This story was originally published by Austin Woman Magazine.

Disclosure: I was provided a media pass to the event. 

What Are You Drinking? 

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Three bartenders who are shaking up the Austin scene

Austins best bartender

This story was originally published in the Spring 2015 issue of Austin Man Magazine

Cocktails have been around since the early 1800s, but it wasn’t until the past handful of years that bars in Austin started making pre-Prohibition-style cocktails in earnest. In the early 2000s, the craft-cocktail movement swept from the barstools of places like Milk & Honey and Employees Only in New York to the West Coast and then to Austin.

Now Austin has dozens of places scattered throughout the city that serve classic and unique drinks immaculately prepared with small-batch spirits and locally sourced ingredients. The rise of craft cocktails in Austin mirrors the impressive ascension of the culinary crusade, with similarly steep expectations for top-notch ingredients and service.

Through participation in organizations like the United States Bartenders’ Guild, as well as competitions and events like the San Antonio Cocktail Conference and Tales of the Cocktail in New Orleans, Austin bartenders have honed their skills and are being recognized nationally. The Austin craft-cocktail world has been shaped by talented people like David Alan of Tipsy Texan, Bill Norris of Alamo Drafthouse and Josh Loving of Small Victory, as well as the next wave of cocktail mavens like Jessica Sanders of drink.well., Chris Bostick of Half Step, Larry Miller of Peché and Cesar Aguilar of Whisler’s.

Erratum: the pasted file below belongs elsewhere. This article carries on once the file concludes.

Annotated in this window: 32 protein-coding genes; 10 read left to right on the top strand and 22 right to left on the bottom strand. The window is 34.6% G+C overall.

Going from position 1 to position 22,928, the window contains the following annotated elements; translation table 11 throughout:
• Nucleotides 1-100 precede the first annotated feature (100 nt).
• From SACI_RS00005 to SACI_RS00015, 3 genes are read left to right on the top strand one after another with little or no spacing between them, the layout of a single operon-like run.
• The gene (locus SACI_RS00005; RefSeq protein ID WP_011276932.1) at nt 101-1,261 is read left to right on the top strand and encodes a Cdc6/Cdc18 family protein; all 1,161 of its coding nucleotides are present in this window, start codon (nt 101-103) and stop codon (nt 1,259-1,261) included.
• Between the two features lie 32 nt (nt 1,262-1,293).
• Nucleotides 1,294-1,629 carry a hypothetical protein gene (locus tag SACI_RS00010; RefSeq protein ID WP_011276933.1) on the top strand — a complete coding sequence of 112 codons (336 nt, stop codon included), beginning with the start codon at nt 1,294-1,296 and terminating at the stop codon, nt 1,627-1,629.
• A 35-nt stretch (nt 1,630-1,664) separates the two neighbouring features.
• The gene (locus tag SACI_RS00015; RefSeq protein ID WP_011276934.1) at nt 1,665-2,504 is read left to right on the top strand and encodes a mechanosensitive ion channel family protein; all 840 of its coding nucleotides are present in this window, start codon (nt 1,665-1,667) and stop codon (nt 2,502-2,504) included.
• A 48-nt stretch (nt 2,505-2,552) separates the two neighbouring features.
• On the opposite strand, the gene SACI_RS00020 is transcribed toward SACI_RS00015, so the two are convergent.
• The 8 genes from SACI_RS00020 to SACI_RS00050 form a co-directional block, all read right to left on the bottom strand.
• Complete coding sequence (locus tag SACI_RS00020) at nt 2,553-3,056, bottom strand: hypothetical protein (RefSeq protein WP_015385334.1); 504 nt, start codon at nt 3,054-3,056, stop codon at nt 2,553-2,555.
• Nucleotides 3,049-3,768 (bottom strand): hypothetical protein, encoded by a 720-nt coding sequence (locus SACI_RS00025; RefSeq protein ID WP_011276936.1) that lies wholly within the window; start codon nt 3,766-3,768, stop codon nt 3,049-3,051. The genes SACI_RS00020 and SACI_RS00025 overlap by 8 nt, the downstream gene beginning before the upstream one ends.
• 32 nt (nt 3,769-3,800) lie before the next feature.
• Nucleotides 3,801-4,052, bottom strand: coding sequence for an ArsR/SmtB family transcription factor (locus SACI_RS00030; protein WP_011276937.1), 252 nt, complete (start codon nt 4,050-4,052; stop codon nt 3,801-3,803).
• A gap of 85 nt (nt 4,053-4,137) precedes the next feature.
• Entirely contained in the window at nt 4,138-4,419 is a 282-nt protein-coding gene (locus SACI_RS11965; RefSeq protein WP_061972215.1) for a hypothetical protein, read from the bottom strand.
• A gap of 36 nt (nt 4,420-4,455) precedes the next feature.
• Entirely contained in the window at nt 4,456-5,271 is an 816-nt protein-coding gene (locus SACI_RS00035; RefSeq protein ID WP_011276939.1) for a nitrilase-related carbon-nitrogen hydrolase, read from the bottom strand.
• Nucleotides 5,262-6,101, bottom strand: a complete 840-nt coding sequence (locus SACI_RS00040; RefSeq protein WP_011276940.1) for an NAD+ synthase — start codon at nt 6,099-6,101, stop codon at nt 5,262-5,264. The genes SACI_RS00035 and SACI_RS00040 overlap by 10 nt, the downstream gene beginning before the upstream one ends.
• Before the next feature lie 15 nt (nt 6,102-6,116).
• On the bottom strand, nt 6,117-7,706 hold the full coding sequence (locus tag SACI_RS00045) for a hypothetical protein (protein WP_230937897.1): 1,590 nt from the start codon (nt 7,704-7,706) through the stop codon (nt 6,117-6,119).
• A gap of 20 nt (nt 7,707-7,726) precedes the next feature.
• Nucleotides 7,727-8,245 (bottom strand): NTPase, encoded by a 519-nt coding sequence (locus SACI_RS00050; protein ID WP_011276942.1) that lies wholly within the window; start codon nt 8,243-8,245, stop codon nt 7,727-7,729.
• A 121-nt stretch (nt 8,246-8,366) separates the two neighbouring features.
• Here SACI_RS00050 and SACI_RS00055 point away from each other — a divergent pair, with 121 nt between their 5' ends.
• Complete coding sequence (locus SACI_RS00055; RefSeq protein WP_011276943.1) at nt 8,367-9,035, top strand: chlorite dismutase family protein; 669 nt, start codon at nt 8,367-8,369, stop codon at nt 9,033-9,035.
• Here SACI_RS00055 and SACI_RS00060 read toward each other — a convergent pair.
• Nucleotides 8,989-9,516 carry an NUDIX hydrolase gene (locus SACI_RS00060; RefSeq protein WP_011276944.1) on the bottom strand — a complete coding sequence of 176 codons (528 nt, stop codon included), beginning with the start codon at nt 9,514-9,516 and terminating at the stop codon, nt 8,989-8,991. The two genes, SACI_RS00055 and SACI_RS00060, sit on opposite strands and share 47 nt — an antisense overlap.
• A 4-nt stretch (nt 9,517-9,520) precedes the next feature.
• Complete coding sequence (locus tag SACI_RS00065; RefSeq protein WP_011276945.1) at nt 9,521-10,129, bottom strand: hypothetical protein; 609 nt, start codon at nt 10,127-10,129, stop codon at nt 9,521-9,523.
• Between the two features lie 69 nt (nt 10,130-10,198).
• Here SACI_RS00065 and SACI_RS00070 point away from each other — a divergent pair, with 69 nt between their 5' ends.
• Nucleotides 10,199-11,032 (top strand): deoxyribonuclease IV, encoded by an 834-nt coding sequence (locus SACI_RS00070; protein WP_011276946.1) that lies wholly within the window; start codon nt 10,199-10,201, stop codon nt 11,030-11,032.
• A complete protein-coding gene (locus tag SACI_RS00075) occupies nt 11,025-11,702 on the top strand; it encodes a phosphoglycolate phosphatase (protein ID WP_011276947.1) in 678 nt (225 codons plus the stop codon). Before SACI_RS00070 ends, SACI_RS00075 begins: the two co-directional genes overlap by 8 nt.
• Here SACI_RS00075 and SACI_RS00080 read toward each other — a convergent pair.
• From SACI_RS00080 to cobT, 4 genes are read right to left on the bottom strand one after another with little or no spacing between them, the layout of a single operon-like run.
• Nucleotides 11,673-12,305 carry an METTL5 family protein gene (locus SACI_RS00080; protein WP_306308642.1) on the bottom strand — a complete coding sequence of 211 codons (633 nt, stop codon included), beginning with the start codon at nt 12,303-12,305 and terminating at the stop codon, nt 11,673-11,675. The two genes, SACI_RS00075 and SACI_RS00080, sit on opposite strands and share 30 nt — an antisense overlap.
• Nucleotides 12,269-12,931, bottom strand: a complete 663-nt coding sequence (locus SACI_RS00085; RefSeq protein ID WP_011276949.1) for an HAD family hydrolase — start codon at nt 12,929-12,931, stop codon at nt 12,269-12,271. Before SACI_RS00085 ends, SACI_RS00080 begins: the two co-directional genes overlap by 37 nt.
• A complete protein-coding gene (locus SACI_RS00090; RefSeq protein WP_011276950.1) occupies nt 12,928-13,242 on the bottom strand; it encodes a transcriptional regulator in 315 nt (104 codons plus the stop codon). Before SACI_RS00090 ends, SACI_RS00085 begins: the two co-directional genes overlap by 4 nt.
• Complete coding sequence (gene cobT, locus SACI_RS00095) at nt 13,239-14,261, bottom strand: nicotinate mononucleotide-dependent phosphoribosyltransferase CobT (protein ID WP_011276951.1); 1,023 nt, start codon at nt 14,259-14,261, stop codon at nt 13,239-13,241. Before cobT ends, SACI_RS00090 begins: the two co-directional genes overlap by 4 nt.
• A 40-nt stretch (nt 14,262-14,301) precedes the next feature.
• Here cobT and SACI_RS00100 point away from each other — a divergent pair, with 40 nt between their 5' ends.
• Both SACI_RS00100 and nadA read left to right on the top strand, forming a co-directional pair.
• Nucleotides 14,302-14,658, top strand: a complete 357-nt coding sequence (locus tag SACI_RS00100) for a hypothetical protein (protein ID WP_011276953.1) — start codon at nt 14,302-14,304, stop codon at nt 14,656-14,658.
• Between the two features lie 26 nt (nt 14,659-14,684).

What makes a great bartender? Mark Shilling, founder of Austin-based Revolution Spirits, has visited his fair share of bars and believes there is more to the job than just making excellent drinks.

“Being a great bartender takes knowledge, creativity and excellent service,” Shilling says. “Bartenders need to know the craft enough to be able to serve a customer what they are looking for. Doing the job well requires that a bartender break rules to come up with new drinks. Above all, bartending is as much about personality and relationship management as anything. At the end of the night, it’s not just about the drink; it’s about the experience.”

Here are three outstanding bartenders from the City’s Hottest Restaurants who are at the forefront of the craft cocktail movement.

Jason Stevens, Bar Congress

Jason Stevens swizzle
Jason Stevens is more than a bartender. As the director of bars and beverage for La Corsha Hospitality Group, he presides over the drinks at Bar Congress, Second Bar + Kitchen and its second location in The Domain, as well as the soon-to-open Boiler Nine Bar + Grill in Seaholm and a new project brewing in Marfa, Texas.

Each bar has a common thread, but each has its own identity hinged on different drinks, styles and an ethos all its own. Each menu has to fit the clientele. At Bar Congress, that means the menu has a variety of drinks, from light and refreshing to really boozy, to satisfy a diverse range of palates.

What Are You Drinking?: What got you into bartending?


Jason Stevens: Bartending was a happy accident for me. I stumbled on cocktails when I attended Tipsy Tech, a course taught by Lara Nixon and David Alan. I learned about this whole world of tastes and flavors I never had before. That really got me going, so I started reading books and devouring the subject. I was enamored when I realized cocktails are a beautiful balance between culinary art, science and hospitality.

WAYD: What is your favorite part of the job?


JS: The people: the team I work with and the customers who come in. We have formed a team that has agreed to a contract to do exactly what we need to do to make sure the guests have incredible experiences. There is a lot of camaraderie in that. And not just with co-workers, but with guests too. They put faith in us to give them an exceptional evening. There is a kinship built by going through a great night together.